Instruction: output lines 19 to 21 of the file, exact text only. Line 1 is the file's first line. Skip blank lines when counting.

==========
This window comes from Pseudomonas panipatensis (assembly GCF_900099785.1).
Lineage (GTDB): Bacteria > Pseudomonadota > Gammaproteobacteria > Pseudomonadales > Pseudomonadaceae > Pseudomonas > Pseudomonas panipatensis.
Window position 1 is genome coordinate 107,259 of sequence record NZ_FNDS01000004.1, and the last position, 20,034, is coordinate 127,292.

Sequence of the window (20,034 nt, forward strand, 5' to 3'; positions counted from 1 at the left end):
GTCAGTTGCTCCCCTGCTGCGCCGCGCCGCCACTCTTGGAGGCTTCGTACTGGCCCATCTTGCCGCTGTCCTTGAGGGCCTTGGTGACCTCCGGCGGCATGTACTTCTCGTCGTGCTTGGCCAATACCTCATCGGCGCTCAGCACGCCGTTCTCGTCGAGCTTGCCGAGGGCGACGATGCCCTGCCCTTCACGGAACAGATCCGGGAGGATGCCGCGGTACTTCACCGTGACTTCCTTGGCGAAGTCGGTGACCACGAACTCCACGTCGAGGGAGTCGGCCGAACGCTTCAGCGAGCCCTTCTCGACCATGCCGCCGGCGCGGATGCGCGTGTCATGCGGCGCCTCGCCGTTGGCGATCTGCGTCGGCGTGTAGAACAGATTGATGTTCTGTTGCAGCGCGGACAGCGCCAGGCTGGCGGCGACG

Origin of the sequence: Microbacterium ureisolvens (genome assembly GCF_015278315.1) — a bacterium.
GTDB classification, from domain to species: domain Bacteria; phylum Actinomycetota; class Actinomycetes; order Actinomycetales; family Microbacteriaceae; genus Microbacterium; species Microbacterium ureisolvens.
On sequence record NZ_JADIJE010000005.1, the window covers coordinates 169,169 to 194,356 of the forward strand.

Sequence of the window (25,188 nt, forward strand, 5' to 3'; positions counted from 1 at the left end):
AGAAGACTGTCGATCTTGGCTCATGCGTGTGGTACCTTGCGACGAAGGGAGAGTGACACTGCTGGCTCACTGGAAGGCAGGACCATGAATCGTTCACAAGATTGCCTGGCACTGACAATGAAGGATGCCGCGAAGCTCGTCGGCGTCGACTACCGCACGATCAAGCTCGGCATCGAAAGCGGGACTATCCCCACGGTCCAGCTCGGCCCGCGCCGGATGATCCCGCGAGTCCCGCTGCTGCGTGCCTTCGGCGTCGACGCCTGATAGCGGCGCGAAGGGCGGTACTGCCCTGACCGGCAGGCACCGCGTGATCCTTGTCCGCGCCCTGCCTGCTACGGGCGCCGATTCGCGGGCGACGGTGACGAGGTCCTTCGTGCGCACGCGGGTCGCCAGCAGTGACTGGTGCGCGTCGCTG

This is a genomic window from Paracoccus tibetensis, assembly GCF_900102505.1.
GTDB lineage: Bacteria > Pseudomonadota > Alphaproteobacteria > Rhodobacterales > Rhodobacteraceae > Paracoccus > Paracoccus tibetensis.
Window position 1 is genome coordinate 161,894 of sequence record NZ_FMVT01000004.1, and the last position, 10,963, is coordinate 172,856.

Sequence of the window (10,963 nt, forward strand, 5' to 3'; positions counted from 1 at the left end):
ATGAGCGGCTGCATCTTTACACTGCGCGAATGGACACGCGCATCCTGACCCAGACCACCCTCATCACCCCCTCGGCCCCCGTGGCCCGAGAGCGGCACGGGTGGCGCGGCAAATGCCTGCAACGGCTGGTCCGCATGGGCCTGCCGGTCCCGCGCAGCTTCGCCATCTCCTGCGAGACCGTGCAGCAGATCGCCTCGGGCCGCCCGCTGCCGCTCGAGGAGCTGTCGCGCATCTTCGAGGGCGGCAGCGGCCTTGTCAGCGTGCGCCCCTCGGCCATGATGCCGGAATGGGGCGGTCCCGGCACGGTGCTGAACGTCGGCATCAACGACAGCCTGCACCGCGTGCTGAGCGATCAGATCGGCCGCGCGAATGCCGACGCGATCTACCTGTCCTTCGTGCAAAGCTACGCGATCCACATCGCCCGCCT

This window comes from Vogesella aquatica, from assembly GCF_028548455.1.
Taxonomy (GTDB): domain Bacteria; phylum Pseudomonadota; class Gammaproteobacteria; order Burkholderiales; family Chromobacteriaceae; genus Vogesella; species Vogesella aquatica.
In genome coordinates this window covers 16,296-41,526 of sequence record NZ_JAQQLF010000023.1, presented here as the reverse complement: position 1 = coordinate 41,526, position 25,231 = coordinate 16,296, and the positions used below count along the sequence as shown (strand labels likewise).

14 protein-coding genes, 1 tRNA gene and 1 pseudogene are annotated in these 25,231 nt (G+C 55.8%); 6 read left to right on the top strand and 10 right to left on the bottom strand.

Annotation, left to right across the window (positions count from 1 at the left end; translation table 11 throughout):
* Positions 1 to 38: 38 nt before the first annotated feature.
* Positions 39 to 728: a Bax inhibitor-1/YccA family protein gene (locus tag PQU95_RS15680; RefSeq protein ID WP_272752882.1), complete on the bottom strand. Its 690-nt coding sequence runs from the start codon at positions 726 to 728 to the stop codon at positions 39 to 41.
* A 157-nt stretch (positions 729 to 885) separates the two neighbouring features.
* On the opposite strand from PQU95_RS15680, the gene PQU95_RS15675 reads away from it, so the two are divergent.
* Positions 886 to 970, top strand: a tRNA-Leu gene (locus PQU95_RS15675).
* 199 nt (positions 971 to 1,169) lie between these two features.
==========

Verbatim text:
14 protein-coding genes, 1 tRNA gene and 1 pseudogene are annotated in these 25,231 nt (G+C 55.8%); 6 read left to right on the top strand and 10 right to left on the bottom strand.

Annotation, left to right across the window (positions count from 1 at the left end; translation table 11 throughout):
* Positions 1 to 38: 38 nt before the first annotated feature.